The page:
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South Dakota won’t prosecute food-for-votes allegations

By Chet Brokaw
Pierre, South Dakota (AP) November 2010

 
South Dakota Attorney General Marty Jackley said last week that his office will not file any criminal charges after investigating complaints from Republicans and Democrats accusing each other of improperly offering people food in exchange for votes.

Federal and state laws bar anyone from offering anything of value in exchange for a vote or to induce someone to vote. Based on information received so far, the attorney general’s office decided it would not prosecute anyone, Jackley said in a written statement.

“While the conduct at issue may well cross ethical boundaries, that determination is for the voters and not a prosecutor that must prove all elements of a statutory violation beyond a reasonable doubt to a unanimous jury,” he said. “Absent the receipt of additional information, there will be no further action from the attorney general’s office on these matters.”

Jackley said he had no comment beyond the written statement.

The South Dakota Republican Party filed a complaint Oct. 14 claiming three rallies held by Democrats on American Indian reservations broke the law by offering people food in exchange for votes. Democratic U.S. Rep. Stephanie Herseth Sandlin attended those rallies. After the meals, people at those events were offered a chance to be taken by volunteers to polling places where they could vote early.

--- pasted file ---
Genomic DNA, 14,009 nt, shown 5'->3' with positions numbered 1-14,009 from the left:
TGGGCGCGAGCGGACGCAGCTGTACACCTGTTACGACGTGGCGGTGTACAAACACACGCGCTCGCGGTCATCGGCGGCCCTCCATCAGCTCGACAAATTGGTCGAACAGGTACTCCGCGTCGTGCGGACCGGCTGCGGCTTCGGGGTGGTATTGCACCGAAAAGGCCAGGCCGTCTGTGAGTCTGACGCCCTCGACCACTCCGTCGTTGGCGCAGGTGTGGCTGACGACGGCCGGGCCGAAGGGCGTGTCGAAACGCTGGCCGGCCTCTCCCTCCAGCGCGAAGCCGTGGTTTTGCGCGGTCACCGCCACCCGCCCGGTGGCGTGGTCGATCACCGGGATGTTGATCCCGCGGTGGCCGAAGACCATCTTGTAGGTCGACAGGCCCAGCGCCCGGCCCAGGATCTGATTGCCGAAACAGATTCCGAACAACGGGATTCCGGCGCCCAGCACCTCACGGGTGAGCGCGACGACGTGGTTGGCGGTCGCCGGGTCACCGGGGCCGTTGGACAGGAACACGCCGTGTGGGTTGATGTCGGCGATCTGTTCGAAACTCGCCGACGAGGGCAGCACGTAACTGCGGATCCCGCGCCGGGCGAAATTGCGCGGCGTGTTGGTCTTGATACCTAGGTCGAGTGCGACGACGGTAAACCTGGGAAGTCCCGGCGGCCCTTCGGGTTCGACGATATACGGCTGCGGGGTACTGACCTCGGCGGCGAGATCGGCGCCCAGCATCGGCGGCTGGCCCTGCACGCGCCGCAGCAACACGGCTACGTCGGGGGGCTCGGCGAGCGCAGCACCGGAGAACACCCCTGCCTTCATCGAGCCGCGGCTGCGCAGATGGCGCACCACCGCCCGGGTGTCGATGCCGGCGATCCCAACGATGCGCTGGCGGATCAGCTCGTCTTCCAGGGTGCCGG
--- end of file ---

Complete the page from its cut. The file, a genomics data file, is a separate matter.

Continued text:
Republicans said tying the meals to early voting amounted to illegal vote-buying, but Democrats said no laws were broken.

Democrats two weeks later asked Jackley to investigate some Republican events. Democrats said a Rapid City get-out-the-vote rally featuring GOP gubernatorial candidate Dennis Daugaard and congressional candidate Kristi Noem offered people food. They also complained that a Republican legislative candidate gave people at a high school football game coupons worth $1 at a snack bar along with his campaign literature.

Jackley and U.S. Attorney Brendan Johnson issued a letter Oct. 14 reminding the state’s Republican and Democratic parties of a 1998 opinion by their predecessors that said state and federal law does not allow anyone to offer anything of value in exchange for voting.

In the statement Jackley issued last week, he said his office decided “it does not have jurisdiction over a prosecutable state offense.” That could indicate lack of evidence of a crime or refer to the fact that the state has no jurisdiction in many situations on American Indian reservations.

Jackley said the South Dakota Legislature could decide whether any changes are needed in voting laws. People involved in the dispute also could file civil lawsuits, he said.

Erin McCarrick, executive director of the state Democratic Party, said she was pleased by the attorney general’s announcement because Democrats knew they had done nothing wrong.

“It just shows the Republican Party was playing politics, which is frustrating,” McCarrick said.

A state Republican Party official did not immediately return a phone call seeking comment.



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